A third trial enrolled patients with chronic migraine to assess erenumab as a preventative medication. A total of 667 patients were divided into groups receiving subcutaneous injections of 70 mg or 140 mg of erenumab or placebo monthly for three months. At baseline, patients reported an average of 18 MMD and patients in both treatment groups reported a decline of 6.6 MMD while placebo patients reported a decrease of 4.2 MMD. Similar to the other trials, 39–41% of treatment patients achieved a 50% reduction in MMD; this was seen in only 23.5% of placebo patients.16 Patients who completed this trial were eligible to enroll in a 52-week, open-label follow-up study to assess long-term safety and efficacy. Twenty-four out of the 609 patients who continued in the study experienced a severe adverse effect, and ultimately 16 patients discontinued treatment following an adverse reaction. Non-serious adverse effects included viral upper respiratory tract infection (15.8%), upper respiratory tract infection (7.4%), and sinusitis (7.2%). Evaluation of efficacy at Week 52 showed a 9.3-day reduction in the mean number of MMD in participants who continued treatment.17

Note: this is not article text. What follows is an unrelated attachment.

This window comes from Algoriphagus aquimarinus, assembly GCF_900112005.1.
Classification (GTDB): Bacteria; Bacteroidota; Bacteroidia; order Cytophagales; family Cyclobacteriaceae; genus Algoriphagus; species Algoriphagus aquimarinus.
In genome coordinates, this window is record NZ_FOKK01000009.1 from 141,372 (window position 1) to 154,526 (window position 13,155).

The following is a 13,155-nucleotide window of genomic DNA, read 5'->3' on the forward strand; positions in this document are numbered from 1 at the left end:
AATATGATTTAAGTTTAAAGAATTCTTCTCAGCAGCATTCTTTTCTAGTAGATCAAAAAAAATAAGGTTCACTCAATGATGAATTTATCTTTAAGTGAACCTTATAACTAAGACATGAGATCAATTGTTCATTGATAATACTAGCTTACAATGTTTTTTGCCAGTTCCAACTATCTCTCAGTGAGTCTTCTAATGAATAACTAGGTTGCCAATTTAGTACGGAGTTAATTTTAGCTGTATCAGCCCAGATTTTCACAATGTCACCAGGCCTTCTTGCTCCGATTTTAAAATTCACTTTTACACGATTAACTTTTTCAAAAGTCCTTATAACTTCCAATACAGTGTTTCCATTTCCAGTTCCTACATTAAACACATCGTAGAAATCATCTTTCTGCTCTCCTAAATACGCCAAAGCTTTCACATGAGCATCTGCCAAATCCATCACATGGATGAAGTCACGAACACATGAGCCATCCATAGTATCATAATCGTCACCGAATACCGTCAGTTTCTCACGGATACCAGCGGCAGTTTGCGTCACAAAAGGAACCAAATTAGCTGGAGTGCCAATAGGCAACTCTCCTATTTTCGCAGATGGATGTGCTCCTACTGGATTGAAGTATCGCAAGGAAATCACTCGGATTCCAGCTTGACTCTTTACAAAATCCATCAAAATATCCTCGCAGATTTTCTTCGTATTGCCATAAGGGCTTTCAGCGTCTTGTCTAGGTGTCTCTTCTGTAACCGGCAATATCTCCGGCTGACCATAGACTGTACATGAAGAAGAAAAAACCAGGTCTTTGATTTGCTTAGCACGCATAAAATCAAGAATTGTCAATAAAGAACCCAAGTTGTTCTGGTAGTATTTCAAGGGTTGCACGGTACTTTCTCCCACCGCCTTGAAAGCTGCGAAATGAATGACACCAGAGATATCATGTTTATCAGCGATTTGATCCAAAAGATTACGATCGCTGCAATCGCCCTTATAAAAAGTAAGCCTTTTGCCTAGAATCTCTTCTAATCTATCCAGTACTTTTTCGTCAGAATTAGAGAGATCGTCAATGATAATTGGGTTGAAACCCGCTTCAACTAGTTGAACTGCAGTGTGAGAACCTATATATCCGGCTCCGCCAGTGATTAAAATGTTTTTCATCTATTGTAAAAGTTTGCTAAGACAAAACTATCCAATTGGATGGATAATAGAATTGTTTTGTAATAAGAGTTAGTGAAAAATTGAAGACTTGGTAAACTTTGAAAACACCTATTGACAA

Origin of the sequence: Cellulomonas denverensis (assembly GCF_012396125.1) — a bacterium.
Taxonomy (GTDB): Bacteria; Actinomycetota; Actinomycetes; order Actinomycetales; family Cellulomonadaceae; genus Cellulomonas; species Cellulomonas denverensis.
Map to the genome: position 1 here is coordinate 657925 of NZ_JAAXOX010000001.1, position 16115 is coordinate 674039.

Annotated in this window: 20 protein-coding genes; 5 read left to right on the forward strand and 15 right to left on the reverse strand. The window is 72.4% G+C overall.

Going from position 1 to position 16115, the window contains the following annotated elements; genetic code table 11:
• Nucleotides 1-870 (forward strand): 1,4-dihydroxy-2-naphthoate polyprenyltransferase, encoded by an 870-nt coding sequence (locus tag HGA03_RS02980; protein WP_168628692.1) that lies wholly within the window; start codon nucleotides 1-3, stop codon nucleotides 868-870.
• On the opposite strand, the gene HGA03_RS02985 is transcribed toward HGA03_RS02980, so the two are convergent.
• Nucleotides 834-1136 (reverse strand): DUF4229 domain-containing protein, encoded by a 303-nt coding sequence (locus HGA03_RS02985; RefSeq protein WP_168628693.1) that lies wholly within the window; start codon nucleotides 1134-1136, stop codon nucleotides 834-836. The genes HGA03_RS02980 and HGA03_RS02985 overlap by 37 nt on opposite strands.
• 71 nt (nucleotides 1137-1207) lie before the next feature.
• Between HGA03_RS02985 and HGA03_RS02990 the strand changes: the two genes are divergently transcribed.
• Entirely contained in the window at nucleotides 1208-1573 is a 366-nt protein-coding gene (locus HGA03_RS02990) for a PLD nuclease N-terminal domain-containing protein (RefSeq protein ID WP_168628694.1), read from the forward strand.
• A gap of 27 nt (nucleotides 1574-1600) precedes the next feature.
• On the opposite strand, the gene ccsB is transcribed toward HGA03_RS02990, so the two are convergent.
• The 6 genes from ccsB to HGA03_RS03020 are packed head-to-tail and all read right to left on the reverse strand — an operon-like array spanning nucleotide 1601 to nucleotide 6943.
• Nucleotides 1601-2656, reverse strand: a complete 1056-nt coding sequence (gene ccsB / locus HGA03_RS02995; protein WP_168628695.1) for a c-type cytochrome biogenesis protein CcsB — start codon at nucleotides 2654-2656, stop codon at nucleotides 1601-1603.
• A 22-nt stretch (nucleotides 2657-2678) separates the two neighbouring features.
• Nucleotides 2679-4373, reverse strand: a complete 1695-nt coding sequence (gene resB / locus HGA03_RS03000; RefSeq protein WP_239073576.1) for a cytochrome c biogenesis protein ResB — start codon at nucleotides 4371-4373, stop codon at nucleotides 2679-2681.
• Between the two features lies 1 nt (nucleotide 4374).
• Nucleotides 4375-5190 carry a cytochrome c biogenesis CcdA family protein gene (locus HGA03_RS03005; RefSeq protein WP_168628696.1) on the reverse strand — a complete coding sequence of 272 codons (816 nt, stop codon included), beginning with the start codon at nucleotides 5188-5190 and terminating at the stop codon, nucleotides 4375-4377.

During these trials, patients were permitted to continue using other therapies such as nonsteroidal anti-inflammatory drugs (NSAIDs), triptans, or ergotamine products. In addition, patients with a major cardiovascular event or procedure (myocardial infarction, unstable angina, transient ischemic attack, revascularization procedures) in the preceding 12 months were excluded. The compiled adverse effects from these 3 trials show erenumab to be well tolerated with the most commonly reported adverse effects being injection-site reactions (5–6%), including injection-site pain or erythema, constipation (1–3%), or cramps or muscle spasms (<1–2%) for both the 70-mg and 140-mg doses.13